Library member Kensa Broadhurst is studying at Exeter University, and has been using Morrab Library’s extensive archive collections for her research since we re-opened. She came across two fascinating documents, written by prisoners of war. The library holds facsimiles of their diaries. Here’s Kensa’s take on them….


I have been working my way gradually through the archives at the Morrab Library whilst researching for my PhD. The letters, journals and notebooks held in the Morrab archives are a real window into the past and offer a fascinating view of not only daily life, but contemporary views on the wider world too.  

Two of the most interesting documents I have read recently concern Revolutionary France and the Napoleonic Wars.  John Pollard, a ship’s Captain from Newlyn, was a prisoner of war in France from 1794-95 who kept a journal for a large portion of his time in captivity.  Similarly, Captain James Quick was held captive from 1810-14.  He wrote a series of letters to his wife in St Mawes detailing his life as a prisoner.  

Pollard tells us that he began to write his journal only after several months of captivity and so it is unclear whether his account of this early time is copied from elsewhere or based on memory.  Pollard’s account not only details the trials, tribulations and practicalities of life as a prisoner of war, but offers a contemporary view of wider events in Revolutionary France.  Some of these are hearsay, or titbits of news picked up sometimes long after the events in questions, such as the death of Louis XVII, or the results of Naval Battles, but through Pollard’s journal we are also able to track the effects of inflation and food shortages on France at this time.  The price of bread steadily increases from 1 to 15 livres per pound for example.  I found it fascinating to discover that whilst the prisoners were given a certain food allowance each day, Pollard was also able to work and earn money.  Although there were times when he was unable to work due to illness, the weather or changes in regulations within the prisons in which he was held, at various times Pollard works as a gardener, builds roads, repairs fishing nets, heaves rubbish and works in a grocers, variously grinding pepper and coffee.  We also hear of other prisoners getting drunk in the local public house, starting a fight and breaking things!  Pollard also keeps track of the escapes, and attempts, of other prisoners.  Some of these are more successful than others.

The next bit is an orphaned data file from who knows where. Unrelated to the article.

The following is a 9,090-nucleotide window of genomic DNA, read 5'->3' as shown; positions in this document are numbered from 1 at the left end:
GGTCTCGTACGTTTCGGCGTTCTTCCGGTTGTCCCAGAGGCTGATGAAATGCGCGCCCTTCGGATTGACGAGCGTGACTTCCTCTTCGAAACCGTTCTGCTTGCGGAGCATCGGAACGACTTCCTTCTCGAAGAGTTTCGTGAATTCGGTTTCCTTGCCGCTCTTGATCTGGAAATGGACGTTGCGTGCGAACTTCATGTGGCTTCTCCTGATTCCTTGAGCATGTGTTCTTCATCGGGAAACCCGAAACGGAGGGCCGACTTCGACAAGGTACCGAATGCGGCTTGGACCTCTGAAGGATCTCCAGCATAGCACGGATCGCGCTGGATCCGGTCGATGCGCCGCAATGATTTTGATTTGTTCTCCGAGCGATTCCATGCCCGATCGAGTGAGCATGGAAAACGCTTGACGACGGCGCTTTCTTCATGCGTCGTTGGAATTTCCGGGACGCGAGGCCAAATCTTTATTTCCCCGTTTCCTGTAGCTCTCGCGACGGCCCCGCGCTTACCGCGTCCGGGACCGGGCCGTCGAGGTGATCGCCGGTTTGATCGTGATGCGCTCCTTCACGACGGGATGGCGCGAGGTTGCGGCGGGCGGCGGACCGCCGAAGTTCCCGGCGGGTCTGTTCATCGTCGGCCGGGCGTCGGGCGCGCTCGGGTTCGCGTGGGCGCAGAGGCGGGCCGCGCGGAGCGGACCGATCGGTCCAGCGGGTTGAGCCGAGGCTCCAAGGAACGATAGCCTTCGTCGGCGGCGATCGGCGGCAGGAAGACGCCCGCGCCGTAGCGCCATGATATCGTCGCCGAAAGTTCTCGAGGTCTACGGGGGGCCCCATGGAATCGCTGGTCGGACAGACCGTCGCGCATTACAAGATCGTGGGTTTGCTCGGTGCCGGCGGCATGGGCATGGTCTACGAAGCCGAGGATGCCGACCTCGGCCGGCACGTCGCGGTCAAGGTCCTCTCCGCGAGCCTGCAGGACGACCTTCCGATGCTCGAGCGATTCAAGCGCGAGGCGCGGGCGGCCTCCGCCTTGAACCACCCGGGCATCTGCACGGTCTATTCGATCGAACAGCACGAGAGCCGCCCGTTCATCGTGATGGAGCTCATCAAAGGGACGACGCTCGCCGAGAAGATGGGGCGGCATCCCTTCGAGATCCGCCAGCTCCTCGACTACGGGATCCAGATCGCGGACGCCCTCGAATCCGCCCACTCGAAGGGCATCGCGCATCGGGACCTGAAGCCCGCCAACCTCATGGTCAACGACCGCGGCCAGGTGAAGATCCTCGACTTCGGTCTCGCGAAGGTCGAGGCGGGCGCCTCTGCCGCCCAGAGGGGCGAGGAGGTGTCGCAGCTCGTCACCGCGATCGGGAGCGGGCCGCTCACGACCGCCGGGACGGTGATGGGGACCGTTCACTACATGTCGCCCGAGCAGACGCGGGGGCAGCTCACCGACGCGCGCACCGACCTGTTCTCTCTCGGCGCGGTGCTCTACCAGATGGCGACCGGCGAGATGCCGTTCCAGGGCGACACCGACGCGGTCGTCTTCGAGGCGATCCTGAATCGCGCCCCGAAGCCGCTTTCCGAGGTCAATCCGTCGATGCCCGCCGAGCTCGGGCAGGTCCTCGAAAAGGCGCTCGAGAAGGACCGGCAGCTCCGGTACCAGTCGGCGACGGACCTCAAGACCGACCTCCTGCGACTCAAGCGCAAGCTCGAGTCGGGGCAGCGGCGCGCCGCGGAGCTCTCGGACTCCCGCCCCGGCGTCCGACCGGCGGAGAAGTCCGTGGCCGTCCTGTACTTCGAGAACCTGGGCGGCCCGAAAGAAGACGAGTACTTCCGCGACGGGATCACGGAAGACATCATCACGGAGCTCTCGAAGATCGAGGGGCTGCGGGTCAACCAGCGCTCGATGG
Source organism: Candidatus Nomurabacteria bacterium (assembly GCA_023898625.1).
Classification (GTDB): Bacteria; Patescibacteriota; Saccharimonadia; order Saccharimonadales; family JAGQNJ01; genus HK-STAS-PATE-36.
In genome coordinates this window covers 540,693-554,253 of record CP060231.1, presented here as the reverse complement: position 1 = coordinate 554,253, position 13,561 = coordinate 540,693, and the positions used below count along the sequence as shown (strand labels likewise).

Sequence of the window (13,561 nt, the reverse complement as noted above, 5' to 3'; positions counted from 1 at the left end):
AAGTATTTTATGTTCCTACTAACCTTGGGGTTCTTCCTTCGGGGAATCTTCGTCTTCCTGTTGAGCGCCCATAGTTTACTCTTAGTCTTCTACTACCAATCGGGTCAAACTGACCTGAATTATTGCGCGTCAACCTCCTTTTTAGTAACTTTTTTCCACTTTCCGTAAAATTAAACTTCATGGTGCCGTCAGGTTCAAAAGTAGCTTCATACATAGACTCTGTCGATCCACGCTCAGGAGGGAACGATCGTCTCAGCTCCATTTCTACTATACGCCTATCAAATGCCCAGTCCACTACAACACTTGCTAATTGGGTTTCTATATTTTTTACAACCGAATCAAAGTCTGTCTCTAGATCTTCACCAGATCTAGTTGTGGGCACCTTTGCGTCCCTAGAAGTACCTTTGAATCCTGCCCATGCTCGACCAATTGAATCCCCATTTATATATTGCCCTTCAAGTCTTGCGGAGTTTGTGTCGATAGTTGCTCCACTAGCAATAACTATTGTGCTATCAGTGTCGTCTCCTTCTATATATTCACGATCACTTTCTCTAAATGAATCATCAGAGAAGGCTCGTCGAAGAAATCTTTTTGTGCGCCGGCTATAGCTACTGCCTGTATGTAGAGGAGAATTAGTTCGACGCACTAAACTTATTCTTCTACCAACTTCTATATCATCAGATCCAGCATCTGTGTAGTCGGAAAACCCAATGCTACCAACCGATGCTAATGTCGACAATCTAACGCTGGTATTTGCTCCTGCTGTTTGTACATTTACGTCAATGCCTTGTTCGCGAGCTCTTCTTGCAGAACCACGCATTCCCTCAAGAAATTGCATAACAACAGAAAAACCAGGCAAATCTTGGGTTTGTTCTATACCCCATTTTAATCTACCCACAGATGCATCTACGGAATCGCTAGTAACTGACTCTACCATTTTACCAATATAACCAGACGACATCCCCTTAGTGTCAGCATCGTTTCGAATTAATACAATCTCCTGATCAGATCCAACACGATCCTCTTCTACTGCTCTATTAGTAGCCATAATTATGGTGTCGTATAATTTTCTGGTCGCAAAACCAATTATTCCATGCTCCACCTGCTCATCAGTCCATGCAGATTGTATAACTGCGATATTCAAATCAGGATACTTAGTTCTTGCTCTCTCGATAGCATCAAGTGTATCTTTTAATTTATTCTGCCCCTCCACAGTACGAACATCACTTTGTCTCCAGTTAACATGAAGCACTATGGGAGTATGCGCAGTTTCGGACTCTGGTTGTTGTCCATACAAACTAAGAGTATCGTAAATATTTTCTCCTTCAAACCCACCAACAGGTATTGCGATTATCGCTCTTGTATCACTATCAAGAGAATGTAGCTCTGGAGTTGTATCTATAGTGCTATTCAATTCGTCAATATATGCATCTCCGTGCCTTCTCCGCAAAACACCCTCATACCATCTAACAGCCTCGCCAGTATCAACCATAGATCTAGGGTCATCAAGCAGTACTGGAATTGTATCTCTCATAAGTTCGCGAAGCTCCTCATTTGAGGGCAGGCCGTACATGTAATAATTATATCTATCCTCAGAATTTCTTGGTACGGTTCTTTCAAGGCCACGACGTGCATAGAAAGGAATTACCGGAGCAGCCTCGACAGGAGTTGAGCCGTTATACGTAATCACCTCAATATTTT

As Quick’s letters were written with an intended recipient in mind, his wife, they chart a wider range of emotions than Pollard’s journal.  We sense his frustration in the early letters when Quick has evidently not received any letters himself, then relief that he does finally hear from his wife, coupled with annoyance that his brothers do not think to write to him.  The letters also discuss the practicalities of receiving post (via the Transport Board seem to be the most reliable means), and the frustrations of not being a regarded a Prisoner of War by the Committee for Prisoners of War at Lloyds of London (and therefore able to claim money for support) as he had been shipwrecked on the French coast and then imprisoned.  The French view was that all were regarded as prisoners of war, whether shipwrecked, captured or forced to seek shelter in a French port by adverse weather.  Lloyds evidently wanted to avoid paying out any money!  Quick’s letters also give us an insight into contemporary networks within Cornwall.  In his letters he lists other Cornishmen with whom he is held captive and their hometowns in order that his wife and get word to their families of their situation.  As well as men from Mevagissey  we hear of several men from St Ives. We learn Quick spent his time in captivity learning French and some of the language begins to find its way into his writing.  

Examining documents from the past not only makes me realise how privileged we are to have a wealth of archives, such as those held at the Morrab, but also make me feel more connected to the past.  As I drive around Penzance and the local area, places which feature in the documents I have read now jump out at me as I think about the people who lived there and the events which took place which I have discovered.